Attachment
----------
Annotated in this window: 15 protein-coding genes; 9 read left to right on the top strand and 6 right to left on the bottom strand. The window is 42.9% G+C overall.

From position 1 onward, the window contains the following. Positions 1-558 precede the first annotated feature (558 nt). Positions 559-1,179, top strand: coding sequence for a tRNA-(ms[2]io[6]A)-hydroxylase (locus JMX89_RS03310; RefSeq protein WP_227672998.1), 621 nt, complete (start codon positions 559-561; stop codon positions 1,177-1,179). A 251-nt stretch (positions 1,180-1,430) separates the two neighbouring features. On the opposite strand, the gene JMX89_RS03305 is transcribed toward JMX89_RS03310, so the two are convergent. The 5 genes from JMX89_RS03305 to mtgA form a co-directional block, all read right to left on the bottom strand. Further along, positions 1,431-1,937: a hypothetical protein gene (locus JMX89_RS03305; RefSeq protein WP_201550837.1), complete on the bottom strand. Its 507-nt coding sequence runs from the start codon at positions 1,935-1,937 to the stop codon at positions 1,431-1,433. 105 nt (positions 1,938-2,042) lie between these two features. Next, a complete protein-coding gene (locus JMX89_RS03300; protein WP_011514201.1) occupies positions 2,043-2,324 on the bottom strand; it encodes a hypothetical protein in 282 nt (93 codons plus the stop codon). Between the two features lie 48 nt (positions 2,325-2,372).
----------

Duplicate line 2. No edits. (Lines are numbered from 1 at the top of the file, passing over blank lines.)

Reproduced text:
From position 1 onward, the window contains the following. Positions 1-558 precede the first annotated feature (558 nt). Positions 559-1,179, top strand: coding sequence for a tRNA-(ms[2]io[6]A)-hydroxylase (locus JMX89_RS03310; RefSeq protein WP_227672998.1), 621 nt, complete (start codon positions 559-561; stop codon positions 1,177-1,179). A 251-nt stretch (positions 1,180-1,430) separates the two neighbouring features. On the opposite strand, the gene JMX89_RS03305 is transcribed toward JMX89_RS03310, so the two are convergent. The 5 genes from JMX89_RS03305 to mtgA form a co-directional block, all read right to left on the bottom strand. Further along, positions 1,431-1,937: a hypothetical protein gene (locus JMX89_RS03305; RefSeq protein WP_201550837.1), complete on the bottom strand. Its 507-nt coding sequence runs from the start codon at positions 1,935-1,937 to the stop codon at positions 1,431-1,433. 105 nt (positions 1,938-2,042) lie between these two features. Next, a complete protein-coding gene (locus JMX89_RS03300; protein WP_011514201.1) occupies positions 2,043-2,324 on the bottom strand; it encodes a hypothetical protein in 282 nt (93 codons plus the stop codon). Between the two features lie 48 nt (positions 2,325-2,372).